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Where to Invest Now

Here's a lowdown on three investment scenarios prevailing in the current markets, go ahead pick yours

A brief excerpt of the cover story of the April-May 2008 issue of Mutual Fund Insight. The suggested method of investing and the recommended portfolio are not reproduced here. To subscribe for this magazine, please click here.

The views in the market are terribly varied. Everyone has their own take on where it is headed. We present you with three broad scenarios. Then we leave it up to you to decide which view you personally tilt towards.

The mind of the Pessimist
The slowdown of GDP growth gives the impression of a fatigue swimmer flailing for shore. Inflation keeps raising its ugly head. Elections are looming, bringing with it uncertainty which the market hates. And, globally, the threat of a U.S. recession has turned into a reality. If India can benefit from an increasingly globalised environment, can it possibly be immune to global weakness? And, to add fuel to the fire, the price of oil remains alarmingly high. From now on, the market has only one way to go - downhill. 2008 is the year of the Great Indian Meltdown.

The mind of the Realist
No one knows where the market is headed: Up, down or range bound. On the one hand, we do have the India growth story firmly rooted in domestic consumption. But on the other, the U.S. recession is a reality and it is foolish to presume that India will be insulated from it.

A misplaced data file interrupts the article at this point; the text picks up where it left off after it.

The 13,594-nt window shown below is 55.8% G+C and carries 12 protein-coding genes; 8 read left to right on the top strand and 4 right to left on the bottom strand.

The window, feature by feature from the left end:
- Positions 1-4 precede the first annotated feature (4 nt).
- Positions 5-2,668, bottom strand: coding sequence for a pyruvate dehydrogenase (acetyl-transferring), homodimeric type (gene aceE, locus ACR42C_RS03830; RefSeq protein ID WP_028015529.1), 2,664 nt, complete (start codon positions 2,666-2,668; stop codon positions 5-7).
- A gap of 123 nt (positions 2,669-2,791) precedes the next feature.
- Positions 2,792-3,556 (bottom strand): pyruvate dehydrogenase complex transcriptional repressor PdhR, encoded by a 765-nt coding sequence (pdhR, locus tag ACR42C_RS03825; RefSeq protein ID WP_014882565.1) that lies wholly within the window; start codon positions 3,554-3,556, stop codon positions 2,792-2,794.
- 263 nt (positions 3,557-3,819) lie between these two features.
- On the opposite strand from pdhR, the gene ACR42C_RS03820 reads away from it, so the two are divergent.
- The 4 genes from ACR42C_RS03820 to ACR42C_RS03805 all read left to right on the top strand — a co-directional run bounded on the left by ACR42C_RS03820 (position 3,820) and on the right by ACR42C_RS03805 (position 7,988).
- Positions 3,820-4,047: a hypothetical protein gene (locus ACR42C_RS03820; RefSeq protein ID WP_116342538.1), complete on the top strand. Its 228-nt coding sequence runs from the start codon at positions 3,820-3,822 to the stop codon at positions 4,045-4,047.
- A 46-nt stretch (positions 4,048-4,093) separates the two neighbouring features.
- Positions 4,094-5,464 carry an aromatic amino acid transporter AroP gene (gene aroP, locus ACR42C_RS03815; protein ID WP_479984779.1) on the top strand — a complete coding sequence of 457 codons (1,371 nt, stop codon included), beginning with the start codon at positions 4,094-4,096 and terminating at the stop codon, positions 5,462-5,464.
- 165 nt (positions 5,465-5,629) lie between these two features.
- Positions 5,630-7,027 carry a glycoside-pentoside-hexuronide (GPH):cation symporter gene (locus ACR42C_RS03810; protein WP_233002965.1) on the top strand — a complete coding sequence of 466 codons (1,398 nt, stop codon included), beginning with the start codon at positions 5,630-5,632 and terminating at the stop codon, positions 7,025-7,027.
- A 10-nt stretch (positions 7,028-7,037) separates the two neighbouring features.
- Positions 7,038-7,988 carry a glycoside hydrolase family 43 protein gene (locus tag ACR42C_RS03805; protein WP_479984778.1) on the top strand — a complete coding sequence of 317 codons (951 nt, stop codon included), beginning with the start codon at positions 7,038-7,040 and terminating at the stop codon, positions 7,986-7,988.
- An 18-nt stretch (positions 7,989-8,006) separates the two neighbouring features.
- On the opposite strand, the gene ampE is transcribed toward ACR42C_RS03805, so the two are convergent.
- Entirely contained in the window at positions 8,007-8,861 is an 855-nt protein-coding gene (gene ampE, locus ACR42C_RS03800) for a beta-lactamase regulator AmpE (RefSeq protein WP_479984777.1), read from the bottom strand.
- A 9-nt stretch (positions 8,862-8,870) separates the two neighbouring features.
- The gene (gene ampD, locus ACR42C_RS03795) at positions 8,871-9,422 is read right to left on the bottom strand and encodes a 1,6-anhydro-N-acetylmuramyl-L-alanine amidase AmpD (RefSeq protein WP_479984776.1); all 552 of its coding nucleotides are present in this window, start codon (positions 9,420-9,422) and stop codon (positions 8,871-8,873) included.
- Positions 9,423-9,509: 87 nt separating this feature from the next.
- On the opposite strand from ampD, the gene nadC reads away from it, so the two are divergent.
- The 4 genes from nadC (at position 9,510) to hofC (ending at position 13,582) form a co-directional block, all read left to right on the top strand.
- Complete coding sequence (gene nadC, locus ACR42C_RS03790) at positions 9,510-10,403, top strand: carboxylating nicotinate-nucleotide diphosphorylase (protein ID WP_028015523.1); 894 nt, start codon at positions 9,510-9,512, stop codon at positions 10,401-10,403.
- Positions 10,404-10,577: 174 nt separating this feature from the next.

GDP growth has slowed down from 9% rates, but will continue to clock around 8% per annum. Not bad at all. But the battle with inflation continues and political uncertainty, thanks to the nuclear deal and elections, is here to stay.

Stocks are available at great bargains. And there will be more market slumps throwing up some good buys. But then who knows if the market will ever rally substantially to give a good return on investment? That's reality. No one knows what to expect anymore.

The mind of the Optimist
Living in an era of globalization, we are bound to get hit. But there is ample activity within the country to soften the blow. Domestic demand, increasing employment numbers, rising incomes, a growing middle class coupled with mounting customer credit and increased infrastructure spending will keep the economy on a roll. The demographics, in terms of a young population, are strong enough to ensure that consumption growth will be a key driver of the economy over the long run.

The capital market is sensitive to global dips and short term volatility is something we must get accustomed to. The factors driving the market are long-term and structural in nature. Within this structural run, there will always be shorter-term cycles (over the long term). And within different cycles, the sector leadership may differ. But the fundamentals of the economy remain strong and the prospects upbeat.